Despite 27 games remaining on the schedule, it took all of three contests for the New Orleans Pelicans to reach an impasse with their once beloved superstar.
Upon returning to the rotation after a finger injury and that damn failed trade coup by Klutch Sports, viewers have witnessed Anthony Davis undergo a transformation that no one ever thought possible.
This past Friday against the Timberwolves, Davis resembled the All-NBA First Team talent by scoring 32 points on 11-15 shooting; four days later against the Magic, he plodded lifelessly to a stat line of one made field goal, one made free throw and nary a single assist in New Orleans most lopsided defeat of the season.
Davis’ explanation for the team’s latest lackluster effort: “We sucked. Nobody was interested in playing…that’s what it looked like.”
The word, we, should stick out like a sore thumb. Ignoring for a moment that Anthony ceased to remain a valid member of the collective effort awhile ago, where is the accountability in this half-hearted excuse?
Prior to his return to the lineup, the Pelicans were a competitive, fun bunch and quite possibly should have notched another upset or two. A very short-handed squad lost by six in Oklahoma City, beat a ridiculously hot James Harden and his Rockets by five, and then fell by six to the Nuggets, five to the Spurs and a mere two points to the Pacers. (Note: all of these teams are legitimate playoff contenders.)
The New Orleans coaching staff was on to something, even if illusory in importance among the rest of the league's happenings. Kenrich Williams quickly vaulted to fan favorite status, joining Jahlil Okafor and Frank Jackson as exciting pieces on the future version of the Pelicans, and everyone who stepped onto the floor embodied Jrue Holiday’s spirit, giving it their all from start to finish like the team’s new solitary leader.
But then Anthony Davis returned, just as he selfishly promised he would: “My intentions are to play. I’ve been working to get my finger back healthy. Obviously, it’s a tough situation, but my intention is to still play and when I’m able to play, I plan on suiting up.”
With Davis back in the fold, the Pelicans are promptly spiraling out of control. If there was little to play for before, now nothing makes sense.
The Pelicans have proven their 122-117 victory over Minnesota was indeed completely hollow by following up that performance with their two lowest scoring outputs of the season: 90 points against Memphis and 88 against Orlando.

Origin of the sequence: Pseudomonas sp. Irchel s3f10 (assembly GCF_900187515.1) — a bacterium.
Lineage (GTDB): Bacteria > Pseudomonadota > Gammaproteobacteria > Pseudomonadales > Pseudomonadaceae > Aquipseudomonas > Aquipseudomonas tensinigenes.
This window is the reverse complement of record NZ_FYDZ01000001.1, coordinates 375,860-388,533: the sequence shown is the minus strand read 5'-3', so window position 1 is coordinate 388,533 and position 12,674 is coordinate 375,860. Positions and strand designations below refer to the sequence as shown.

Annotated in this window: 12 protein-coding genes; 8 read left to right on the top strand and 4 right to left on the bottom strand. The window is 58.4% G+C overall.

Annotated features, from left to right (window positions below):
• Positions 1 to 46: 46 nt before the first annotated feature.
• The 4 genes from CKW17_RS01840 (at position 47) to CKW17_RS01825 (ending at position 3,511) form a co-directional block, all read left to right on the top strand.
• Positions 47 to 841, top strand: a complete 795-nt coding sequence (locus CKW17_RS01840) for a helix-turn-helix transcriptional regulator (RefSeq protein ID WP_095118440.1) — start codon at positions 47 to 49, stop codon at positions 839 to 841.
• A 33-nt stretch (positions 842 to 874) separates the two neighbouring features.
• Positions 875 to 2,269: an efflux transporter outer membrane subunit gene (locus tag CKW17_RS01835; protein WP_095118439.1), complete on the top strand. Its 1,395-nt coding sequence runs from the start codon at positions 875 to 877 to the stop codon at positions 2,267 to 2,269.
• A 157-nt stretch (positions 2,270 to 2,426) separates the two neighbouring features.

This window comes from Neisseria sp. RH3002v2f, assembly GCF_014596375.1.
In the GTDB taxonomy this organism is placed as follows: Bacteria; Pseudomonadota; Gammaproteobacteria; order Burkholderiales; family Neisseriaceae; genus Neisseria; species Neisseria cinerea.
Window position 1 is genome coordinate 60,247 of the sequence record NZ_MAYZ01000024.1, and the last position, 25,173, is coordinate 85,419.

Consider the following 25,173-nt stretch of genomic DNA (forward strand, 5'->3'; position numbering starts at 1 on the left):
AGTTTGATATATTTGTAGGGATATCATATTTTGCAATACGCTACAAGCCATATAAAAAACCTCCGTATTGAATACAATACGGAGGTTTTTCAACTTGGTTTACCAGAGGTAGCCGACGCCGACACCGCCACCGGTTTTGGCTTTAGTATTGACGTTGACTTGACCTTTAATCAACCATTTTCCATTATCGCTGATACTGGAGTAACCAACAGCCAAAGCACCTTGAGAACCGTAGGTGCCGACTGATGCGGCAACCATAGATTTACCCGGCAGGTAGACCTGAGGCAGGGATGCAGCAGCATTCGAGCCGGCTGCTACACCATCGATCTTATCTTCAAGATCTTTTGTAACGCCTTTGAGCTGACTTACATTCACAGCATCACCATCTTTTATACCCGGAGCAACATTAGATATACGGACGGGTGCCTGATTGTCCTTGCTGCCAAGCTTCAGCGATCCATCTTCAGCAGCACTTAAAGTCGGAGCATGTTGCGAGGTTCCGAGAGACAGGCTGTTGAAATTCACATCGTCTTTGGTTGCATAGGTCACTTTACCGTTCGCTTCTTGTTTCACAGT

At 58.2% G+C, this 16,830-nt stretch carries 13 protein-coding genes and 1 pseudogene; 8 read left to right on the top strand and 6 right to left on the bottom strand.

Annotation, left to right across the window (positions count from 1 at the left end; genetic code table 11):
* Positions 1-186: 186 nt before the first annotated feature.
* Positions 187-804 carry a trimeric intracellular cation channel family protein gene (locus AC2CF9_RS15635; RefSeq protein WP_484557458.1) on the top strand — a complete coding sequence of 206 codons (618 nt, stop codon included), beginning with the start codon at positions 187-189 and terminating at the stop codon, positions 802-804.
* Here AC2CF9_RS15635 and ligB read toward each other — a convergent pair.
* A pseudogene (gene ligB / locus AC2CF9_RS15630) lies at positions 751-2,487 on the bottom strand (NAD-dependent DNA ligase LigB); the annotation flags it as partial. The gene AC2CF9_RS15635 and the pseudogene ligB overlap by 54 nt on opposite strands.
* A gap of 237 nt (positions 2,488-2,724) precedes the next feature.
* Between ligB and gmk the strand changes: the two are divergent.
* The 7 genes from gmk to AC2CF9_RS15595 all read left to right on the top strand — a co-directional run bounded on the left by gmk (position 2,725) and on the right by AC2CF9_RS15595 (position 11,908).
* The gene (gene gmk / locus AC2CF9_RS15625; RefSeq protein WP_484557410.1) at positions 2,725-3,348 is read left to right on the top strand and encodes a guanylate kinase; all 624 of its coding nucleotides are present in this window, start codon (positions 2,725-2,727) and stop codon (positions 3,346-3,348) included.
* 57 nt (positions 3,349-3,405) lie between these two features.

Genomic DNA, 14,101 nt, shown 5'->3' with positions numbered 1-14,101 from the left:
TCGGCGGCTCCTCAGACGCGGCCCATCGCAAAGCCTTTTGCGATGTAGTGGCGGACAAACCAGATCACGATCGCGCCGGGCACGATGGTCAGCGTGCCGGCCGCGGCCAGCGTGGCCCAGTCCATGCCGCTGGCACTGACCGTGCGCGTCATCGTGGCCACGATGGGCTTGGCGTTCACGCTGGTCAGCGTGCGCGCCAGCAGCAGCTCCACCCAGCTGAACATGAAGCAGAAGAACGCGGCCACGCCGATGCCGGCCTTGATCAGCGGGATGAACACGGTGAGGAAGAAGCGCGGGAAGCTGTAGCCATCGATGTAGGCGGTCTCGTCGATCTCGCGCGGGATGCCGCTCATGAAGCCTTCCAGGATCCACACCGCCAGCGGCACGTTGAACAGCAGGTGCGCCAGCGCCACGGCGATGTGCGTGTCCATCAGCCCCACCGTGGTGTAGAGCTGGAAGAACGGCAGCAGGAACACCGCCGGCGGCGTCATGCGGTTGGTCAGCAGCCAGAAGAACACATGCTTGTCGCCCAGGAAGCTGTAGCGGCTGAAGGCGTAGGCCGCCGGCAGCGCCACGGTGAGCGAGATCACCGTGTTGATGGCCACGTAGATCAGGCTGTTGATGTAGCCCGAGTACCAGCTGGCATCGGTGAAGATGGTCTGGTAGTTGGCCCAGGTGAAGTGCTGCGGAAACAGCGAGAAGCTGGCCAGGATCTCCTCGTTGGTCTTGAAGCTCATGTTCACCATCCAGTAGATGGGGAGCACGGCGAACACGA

Inside a tumultuous 72-hour window, Davis has been booed repeatedly by a New Orleans home crowd who once fervently sat in his corner — as they do with any of their own. In a city brimming with the most loyal NFL followers found anywhere in the county, this fanbase will ride or die with hometown players through thick or thin. Problem is, Davis no longer falls in that category. He broke New Orleans heart, making his wish to be elsewhere known, and then his representation tried every conceivable trick in the unwritten book to expedite his move to Los Angeles before the trade deadline.
The NBA’s stance on Davis finishing out the season was understandable, if foolhardy from the start. He has been one of the best players in the league for some time now and his presence attracts eyes far and wide. He has fans all over the globe. He is one of the league’s most marketable figures. The idea that one of the faces of the league has to play if there remain further opportunities to spread his exploits makes for a sound enough counter argument to the small potential for major injury which puts his trade value at supreme risk.
But what if New Orleans basketball games have failed to provide paying customers in arenas and from the comforts of home any enjoyment? Why subject a down-to-earth 25-year-old, who still has a bright future ahead and is widely considered one of the league’s good guys, to further public shaming? Does anyone really believe Davis’ image will not unnecessarily suffer by forcing fans to watch him continue to post apathetic stat lines from entirely meaningless contests?
It’s time to accept the simple fact that there’s nothing left to be gained by any party moving forward. If there’s no benefit being conferred to anyone, the charade must stop.
But there is a solution, and believe it or not, it might provide some decent closure.
- Accept the fact that Davis’ last game in this forsaken Pelicans regular season will come on Thursday against the OKC Thunder.
- Allow New Orleans to break the news, preferably by someone above Alvin Gentry, who has carried the weight of the entire franchise by standing in front of the media and dealing with impossible questions.
- Publicize it as Davis’ last hurrah on TNT, which will come inside the Smoothie King Center, against one of the premier teams featuring AD’s close friend Russell Westbrook and legitimate MVP candidate Paul George.
Local fans, now presented with an exit strategy and ensured a quick conclusion, will likely set aside any further animosity, and more importantly, be able to channel their energy into saying goodbye as best they can. If not, oh well because the current trajectory cannot continue. Also, this path would lead to Davis and the Pelicans remaining schedule not being a troublesome focal point during the upcoming All-Star festivities.
Can’t the final memory of Anthony Davis in New Orleans gear be at least somewhat pleasurable to some and not filled with contempt? Who knows, maybe in an entirely meaningless exhibition game, with some of that guilt lifted, AD puts on a show among the rest of the league’s stars and for once the All-Star game will not largely be a waste of two hours.
Currently sitting at rock bottom, the NBA, the Pelicans organization and Anthony Davis have everything to gain and nothing to lose.
Lets make it happen.